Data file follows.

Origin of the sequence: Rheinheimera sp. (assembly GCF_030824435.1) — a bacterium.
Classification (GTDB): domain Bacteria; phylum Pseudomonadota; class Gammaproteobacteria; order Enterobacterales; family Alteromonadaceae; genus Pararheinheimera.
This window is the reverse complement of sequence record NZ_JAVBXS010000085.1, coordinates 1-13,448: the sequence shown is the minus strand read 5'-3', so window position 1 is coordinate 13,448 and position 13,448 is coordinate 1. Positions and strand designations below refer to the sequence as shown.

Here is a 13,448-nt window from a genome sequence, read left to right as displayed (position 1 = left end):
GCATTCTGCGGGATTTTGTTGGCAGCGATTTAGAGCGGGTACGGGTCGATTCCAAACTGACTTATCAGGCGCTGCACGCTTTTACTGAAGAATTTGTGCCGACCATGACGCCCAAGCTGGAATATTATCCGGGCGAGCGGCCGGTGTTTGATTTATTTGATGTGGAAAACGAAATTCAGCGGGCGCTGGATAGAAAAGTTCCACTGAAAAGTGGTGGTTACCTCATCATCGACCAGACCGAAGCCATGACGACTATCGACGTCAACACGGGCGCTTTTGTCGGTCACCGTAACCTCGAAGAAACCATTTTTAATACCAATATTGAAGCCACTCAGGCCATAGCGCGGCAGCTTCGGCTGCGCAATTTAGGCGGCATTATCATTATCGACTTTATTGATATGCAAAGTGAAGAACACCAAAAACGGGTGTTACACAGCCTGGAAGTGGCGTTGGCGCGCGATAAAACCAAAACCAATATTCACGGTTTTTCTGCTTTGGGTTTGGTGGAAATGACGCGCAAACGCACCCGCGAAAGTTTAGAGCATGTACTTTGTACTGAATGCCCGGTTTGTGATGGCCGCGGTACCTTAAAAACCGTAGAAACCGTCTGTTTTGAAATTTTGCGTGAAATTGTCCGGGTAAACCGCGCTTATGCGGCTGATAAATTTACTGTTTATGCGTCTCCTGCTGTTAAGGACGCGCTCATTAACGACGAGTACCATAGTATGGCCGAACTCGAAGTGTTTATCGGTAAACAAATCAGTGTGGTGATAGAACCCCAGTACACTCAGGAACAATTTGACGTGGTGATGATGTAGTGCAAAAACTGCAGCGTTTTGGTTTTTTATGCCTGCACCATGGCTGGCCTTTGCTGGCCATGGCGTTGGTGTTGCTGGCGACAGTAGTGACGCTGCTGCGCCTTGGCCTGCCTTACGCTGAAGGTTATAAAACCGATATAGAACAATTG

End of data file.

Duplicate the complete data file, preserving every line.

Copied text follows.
Origin of the sequence: Rheinheimera sp. (assembly GCF_030824435.1) — a bacterium.
Classification (GTDB): domain Bacteria; phylum Pseudomonadota; class Gammaproteobacteria; order Enterobacterales; family Alteromonadaceae; genus Pararheinheimera.
This window is the reverse complement of sequence record NZ_JAVBXS010000085.1, coordinates 1-13,448: the sequence shown is the minus strand read 5'-3', so window position 1 is coordinate 13,448 and position 13,448 is coordinate 1. Positions and strand designations below refer to the sequence as shown.

Here is a 13,448-nt window from a genome sequence, read left to right as displayed (position 1 = left end):
GCATTCTGCGGGATTTTGTTGGCAGCGATTTAGAGCGGGTACGGGTCGATTCCAAACTGACTTATCAGGCGCTGCACGCTTTTACTGAAGAATTTGTGCCGACCATGACGCCCAAGCTGGAATATTATCCGGGCGAGCGGCCGGTGTTTGATTTATTTGATGTGGAAAACGAAATTCAGCGGGCGCTGGATAGAAAAGTTCCACTGAAAAGTGGTGGTTACCTCATCATCGACCAGACCGAAGCCATGACGACTATCGACGTCAACACGGGCGCTTTTGTCGGTCACCGTAACCTCGAAGAAACCATTTTTAATACCAATATTGAAGCCACTCAGGCCATAGCGCGGCAGCTTCGGCTGCGCAATTTAGGCGGCATTATCATTATCGACTTTATTGATATGCAAAGTGAAGAACACCAAAAACGGGTGTTACACAGCCTGGAAGTGGCGTTGGCGCGCGATAAAACCAAAACCAATATTCACGGTTTTTCTGCTTTGGGTTTGGTGGAAATGACGCGCAAACGCACCCGCGAAAGTTTAGAGCATGTACTTTGTACTGAATGCCCGGTTTGTGATGGCCGCGGTACCTTAAAAACCGTAGAAACCGTCTGTTTTGAAATTTTGCGTGAAATTGTCCGGGTAAACCGCGCTTATGCGGCTGATAAATTTACTGTTTATGCGTCTCCTGCTGTTAAGGACGCGCTCATTAACGACGAGTACCATAGTATGGCCGAACTCGAAGTGTTTATCGGTAAACAAATCAGTGTGGTGATAGAACCCCAGTACACTCAGGAACAATTTGACGTGGTGATGATGTAGTGCAAAAACTGCAGCGTTTTGGTTTTTTATGCCTGCACCATGGCTGGCCTTTGCTGGCCATGGCGTTGGTGTTGCTGGCGACAGTAGTGACGCTGCTGCGCCTTGGCCTGCCTTACGCTGAAGGTTATAAAACCGATATAGAACAATTG